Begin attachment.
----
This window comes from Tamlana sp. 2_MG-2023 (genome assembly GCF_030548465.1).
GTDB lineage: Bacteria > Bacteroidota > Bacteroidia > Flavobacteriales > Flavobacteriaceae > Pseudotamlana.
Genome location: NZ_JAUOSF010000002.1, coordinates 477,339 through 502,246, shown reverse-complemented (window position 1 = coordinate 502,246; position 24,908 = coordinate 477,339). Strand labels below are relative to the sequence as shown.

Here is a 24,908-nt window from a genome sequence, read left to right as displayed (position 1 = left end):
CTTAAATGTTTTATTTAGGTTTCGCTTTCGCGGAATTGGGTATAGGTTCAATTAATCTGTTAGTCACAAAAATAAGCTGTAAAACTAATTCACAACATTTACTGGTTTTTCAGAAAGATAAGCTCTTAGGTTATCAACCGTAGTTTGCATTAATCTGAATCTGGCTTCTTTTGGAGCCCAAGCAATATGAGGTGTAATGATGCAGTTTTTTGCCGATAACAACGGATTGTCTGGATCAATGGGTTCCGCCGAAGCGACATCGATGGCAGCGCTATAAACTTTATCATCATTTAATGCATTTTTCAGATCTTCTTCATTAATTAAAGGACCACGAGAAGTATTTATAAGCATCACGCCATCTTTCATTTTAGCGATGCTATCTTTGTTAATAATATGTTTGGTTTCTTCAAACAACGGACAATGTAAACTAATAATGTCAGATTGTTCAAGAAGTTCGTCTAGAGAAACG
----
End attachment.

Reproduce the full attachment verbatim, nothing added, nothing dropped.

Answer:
This window comes from Tamlana sp. 2_MG-2023 (genome assembly GCF_030548465.1).
GTDB lineage: Bacteria > Bacteroidota > Bacteroidia > Flavobacteriales > Flavobacteriaceae > Pseudotamlana.
Genome location: NZ_JAUOSF010000002.1, coordinates 477,339 through 502,246, shown reverse-complemented (window position 1 = coordinate 502,246; position 24,908 = coordinate 477,339). Strand labels below are relative to the sequence as shown.

Here is a 24,908-nt window from a genome sequence, read left to right as displayed (position 1 = left end):
CTTAAATGTTTTATTTAGGTTTCGCTTTCGCGGAATTGGGTATAGGTTCAATTAATCTGTTAGTCACAAAAATAAGCTGTAAAACTAATTCACAACATTTACTGGTTTTTCAGAAAGATAAGCTCTTAGGTTATCAACCGTAGTTTGCATTAATCTGAATCTGGCTTCTTTTGGAGCCCAAGCAATATGAGGTGTAATGATGCAGTTTTTTGCCGATAACAACGGATTGTCTGGATCAATGGGTTCCGCCGAAGCGACATCGATGGCAGCGCTATAAACTTTATCATCATTTAATGCATTTTTCAGATCTTCTTCATTAATTAAAGGACCACGAGAAGTATTTATAAGCATCACGCCATCTTTCATTTTAGCGATGCTATCTTTGTTAATAATATGTTTGGTTTCTTCAAACAACGGACAATGTAAACTAATAATGTCAGATTGTTCAAGAAGTTCGTCTAGAGAAACG